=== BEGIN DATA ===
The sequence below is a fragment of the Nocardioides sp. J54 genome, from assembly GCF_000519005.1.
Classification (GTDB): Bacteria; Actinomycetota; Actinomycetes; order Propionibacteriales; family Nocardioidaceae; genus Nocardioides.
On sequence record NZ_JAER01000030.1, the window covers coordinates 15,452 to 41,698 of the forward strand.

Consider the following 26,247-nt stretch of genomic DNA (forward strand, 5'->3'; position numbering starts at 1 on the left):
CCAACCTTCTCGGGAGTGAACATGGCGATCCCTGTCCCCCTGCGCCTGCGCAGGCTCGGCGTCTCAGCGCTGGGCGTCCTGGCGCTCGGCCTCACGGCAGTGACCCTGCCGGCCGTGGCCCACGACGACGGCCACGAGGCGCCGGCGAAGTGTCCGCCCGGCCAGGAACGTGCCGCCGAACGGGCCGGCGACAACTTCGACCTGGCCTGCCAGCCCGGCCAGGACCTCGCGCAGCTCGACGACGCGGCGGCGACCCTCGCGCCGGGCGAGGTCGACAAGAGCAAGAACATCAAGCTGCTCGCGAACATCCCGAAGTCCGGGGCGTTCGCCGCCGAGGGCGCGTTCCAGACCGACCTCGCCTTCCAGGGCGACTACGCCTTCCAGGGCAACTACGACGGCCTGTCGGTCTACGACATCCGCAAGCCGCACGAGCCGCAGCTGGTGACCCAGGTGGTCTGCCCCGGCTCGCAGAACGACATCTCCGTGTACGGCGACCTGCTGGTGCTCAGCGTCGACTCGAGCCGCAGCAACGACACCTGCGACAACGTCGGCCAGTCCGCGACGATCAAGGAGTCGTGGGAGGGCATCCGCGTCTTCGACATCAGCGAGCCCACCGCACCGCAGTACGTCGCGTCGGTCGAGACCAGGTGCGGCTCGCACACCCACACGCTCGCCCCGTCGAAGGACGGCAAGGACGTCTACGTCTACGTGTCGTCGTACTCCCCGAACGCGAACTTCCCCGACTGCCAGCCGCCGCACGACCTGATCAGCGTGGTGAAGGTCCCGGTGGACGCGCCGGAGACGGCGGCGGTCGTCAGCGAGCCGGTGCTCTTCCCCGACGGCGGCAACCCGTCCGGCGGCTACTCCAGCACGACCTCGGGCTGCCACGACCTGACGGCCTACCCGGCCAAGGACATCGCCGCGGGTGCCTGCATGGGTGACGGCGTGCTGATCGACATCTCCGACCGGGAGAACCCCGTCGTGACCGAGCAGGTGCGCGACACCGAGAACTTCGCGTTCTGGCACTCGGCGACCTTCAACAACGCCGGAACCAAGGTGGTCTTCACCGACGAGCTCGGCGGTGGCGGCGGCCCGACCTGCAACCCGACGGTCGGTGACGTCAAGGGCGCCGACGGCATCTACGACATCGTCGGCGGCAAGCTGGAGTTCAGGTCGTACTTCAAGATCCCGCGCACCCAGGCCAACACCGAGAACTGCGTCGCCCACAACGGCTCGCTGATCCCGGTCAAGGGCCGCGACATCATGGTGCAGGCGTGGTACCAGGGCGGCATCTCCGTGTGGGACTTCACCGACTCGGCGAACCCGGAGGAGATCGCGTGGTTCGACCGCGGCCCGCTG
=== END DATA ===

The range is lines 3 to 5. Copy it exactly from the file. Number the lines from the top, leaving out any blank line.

On sequence record NZ_JAER01000030.1, the window covers coordinates 15,452 to 41,698 of the forward strand.

Consider the following 26,247-nt stretch of genomic DNA (forward strand, 5'->3'; position numbering starts at 1 on the left):
CCAACCTTCTCGGGAGTGAACATGGCGATCCCTGTCCCCCTGCGCCTGCGCAGGCTCGGCGTCTCAGCGCTGGGCGTCCTGGCGCTCGGCCTCACGGCAGTGACCCTGCCGGCCGTGGCCCACGACGACGGCCACGAGGCGCCGGCGAAGTGTCCGCCCGGCCAGGAACGTGCCGCCGAACGGGCCGGCGACAACTTCGACCTGGCCTGCCAGCCCGGCCAGGACCTCGCGCAGCTCGACGACGCGGCGGCGACCCTCGCGCCGGGCGAGGTCGACAAGAGCAAGAACATCAAGCTGCTCGCGAACATCCCGAAGTCCGGGGCGTTCGCCGCCGAGGGCGCGTTCCAGACCGACCTCGCCTTCCAGGGCGACTACGCCTTCCAGGGCAACTACGACGGCCTGTCGGTCTACGACATCCGCAAGCCGCACGAGCCGCAGCTGGTGACCCAGGTGGTCTGCCCCGGCTCGCAGAACGACATCTCCGTGTACGGCGACCTGCTGGTGCTCAGCGTCGACTCGAGCCGCAGCAACGACACCTGCGACAACGTCGGCCAGTCCGCGACGATCAAGGAGTCGTGGGAGGGCATCCGCGTCTTCGACATCAGCGAGCCCACCGCACCGCAGTACGTCGCGTCGGTCGAGACCAGGTGCGGCTCGCACACCCACACGCTCGCCCCGTCGAAGGACGGCAAGGACGTCTACGTCTACGTGTCGTCGTACTCCCCGAACGCGAACTTCCCCGACTGCCAGCCGCCGCACGACCTGATCAGCGTGGTGAAGGTCCCGGTGGACGCGCCGGAGACGGCGGCGGTCGTCAGCGAGCCGGTGCTCTTCCCCGACGGCGGCAACCCGTCCGGCGGCTACTCCAGCACGACCTCGGGCTGCCACGACCTGACGGCCTACCCGGCCAAGGACATCGCCGCGGGTGCCTGCATGGGTGACGGCGTGCTGATCGACATCTCCGACCGGGAGAACCCCGTCGTGACCGAGCAGGTGCGCGACACCGAGAACTTCGCGTTCTGGCACTCGGCGACCTTCAACAACGCCGGAACCAAGGTGGTCTTCACCGACGAGCTCGGCGGTGGCGGCGGCCCGACCTGCAACCCGACGGTCGGTGACGTCAAGGGCGCCGACGGCATCTACGACATCGTCGGCGGCAAGCTGGAGTTCAGGTCGTACTTCAAGATCCCGCGCACCCAGGCCAACACCGAGAACTGCGTCGCCCACAACGGCTCGCTGATCCCGGTCAAGGGCCGCGACATCATGGTGCAGGCGTGGTACCAGGGCGGCATCTCCGTGTGGGACTTCACCGACTCGGCGAACCCGGAGGAGATCGCGTGGTTCGACCGCGGCCCGCTG